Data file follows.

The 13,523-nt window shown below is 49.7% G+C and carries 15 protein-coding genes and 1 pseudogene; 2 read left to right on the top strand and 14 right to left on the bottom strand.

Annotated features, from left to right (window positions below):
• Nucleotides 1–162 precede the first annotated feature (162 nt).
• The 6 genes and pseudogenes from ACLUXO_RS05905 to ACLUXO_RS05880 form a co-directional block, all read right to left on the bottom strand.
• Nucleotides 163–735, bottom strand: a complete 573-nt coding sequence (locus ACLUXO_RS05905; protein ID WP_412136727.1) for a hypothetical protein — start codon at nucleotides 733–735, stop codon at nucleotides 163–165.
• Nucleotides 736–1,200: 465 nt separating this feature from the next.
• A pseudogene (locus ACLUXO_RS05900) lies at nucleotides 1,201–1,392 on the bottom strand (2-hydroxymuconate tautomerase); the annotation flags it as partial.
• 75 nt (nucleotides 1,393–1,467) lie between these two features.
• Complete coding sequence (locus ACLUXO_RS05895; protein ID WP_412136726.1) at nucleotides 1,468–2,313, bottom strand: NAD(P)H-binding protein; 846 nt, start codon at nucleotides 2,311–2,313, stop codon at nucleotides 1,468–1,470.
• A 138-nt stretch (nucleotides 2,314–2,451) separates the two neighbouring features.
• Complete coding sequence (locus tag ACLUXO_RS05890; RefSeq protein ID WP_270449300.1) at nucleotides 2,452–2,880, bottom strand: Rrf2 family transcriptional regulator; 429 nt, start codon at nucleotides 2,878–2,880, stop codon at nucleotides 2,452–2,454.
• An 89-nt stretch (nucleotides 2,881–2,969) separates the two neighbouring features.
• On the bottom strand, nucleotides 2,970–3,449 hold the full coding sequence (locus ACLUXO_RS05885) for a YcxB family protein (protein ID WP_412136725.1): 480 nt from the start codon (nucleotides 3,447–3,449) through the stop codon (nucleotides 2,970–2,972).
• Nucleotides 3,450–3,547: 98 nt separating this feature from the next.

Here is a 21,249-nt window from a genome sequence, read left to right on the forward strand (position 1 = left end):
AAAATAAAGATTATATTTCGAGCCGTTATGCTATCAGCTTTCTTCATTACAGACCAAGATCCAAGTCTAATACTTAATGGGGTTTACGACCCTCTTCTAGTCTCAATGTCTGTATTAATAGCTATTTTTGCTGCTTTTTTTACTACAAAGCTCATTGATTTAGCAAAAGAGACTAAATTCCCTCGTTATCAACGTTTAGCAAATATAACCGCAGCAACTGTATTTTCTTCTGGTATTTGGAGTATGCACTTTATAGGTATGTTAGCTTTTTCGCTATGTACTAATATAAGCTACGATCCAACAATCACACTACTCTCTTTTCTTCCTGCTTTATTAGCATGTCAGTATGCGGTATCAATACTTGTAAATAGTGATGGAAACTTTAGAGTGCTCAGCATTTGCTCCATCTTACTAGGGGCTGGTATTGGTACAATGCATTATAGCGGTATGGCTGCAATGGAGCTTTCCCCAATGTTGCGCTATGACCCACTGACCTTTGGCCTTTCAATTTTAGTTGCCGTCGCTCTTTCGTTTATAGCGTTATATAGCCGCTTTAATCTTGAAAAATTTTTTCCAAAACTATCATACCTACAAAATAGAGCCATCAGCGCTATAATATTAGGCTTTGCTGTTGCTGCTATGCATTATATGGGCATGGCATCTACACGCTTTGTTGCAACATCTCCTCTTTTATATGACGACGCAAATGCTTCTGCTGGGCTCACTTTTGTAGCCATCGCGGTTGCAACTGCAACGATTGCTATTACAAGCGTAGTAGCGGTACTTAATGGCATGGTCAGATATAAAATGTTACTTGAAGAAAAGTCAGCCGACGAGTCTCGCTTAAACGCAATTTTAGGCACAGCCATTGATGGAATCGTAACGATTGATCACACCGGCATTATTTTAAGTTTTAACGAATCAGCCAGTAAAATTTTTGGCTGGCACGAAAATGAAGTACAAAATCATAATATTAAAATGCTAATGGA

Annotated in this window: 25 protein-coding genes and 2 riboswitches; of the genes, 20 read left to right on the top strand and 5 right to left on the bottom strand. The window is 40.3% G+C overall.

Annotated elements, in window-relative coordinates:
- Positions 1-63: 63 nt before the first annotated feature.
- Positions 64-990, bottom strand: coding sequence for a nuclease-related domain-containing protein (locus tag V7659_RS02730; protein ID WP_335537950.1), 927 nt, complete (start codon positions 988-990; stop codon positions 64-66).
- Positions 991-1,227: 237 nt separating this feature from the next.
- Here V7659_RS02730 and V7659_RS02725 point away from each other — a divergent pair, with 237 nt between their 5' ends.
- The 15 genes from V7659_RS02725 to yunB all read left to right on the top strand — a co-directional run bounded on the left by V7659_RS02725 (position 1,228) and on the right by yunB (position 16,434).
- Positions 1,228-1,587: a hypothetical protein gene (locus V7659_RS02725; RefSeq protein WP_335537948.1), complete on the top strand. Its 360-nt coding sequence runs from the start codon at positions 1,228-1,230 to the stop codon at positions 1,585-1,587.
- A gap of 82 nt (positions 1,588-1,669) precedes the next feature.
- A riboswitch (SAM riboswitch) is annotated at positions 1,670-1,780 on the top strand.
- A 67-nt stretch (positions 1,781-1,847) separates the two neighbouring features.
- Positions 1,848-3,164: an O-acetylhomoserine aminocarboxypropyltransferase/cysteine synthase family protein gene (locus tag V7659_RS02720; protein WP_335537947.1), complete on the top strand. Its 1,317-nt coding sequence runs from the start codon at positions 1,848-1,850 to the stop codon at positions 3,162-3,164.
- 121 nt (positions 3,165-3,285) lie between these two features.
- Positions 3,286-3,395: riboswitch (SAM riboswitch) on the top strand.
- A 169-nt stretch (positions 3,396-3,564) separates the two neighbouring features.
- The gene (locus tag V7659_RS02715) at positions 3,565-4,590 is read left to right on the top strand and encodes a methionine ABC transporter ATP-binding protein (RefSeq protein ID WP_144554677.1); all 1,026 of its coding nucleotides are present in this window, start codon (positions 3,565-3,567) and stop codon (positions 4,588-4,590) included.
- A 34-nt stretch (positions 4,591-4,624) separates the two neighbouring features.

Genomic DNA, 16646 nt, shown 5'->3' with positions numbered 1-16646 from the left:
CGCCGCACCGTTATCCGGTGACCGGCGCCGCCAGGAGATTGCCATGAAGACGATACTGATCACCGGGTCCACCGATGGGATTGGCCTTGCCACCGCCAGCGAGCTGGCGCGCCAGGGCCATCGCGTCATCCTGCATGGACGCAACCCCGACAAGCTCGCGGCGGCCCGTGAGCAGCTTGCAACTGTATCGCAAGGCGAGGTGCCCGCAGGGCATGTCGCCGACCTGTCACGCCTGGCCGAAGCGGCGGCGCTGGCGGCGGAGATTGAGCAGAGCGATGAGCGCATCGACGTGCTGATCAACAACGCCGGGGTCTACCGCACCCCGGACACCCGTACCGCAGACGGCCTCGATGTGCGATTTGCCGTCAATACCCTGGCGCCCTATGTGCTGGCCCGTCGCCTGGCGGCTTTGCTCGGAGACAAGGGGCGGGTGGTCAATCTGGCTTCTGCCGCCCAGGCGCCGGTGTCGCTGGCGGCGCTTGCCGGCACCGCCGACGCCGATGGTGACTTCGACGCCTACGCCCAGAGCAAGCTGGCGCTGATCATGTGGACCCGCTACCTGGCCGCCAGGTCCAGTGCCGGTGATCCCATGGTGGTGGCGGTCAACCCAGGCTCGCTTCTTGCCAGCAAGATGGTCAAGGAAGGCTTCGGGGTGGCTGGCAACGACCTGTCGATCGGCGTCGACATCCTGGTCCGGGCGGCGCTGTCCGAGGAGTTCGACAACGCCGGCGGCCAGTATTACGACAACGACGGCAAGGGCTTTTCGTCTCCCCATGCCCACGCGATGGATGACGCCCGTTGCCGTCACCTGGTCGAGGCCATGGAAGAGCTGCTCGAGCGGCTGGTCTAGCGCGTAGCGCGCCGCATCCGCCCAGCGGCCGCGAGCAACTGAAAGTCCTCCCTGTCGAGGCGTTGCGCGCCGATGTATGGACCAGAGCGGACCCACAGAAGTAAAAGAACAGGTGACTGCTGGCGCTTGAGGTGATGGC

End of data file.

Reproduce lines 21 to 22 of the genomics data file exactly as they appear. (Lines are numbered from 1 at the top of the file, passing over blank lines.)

- Positions 991-1,227: 237 nt separating this feature from the next.
- Here V7659_RS02730 and V7659_RS02725 point away from each other — a divergent pair, with 237 nt between their 5' ends.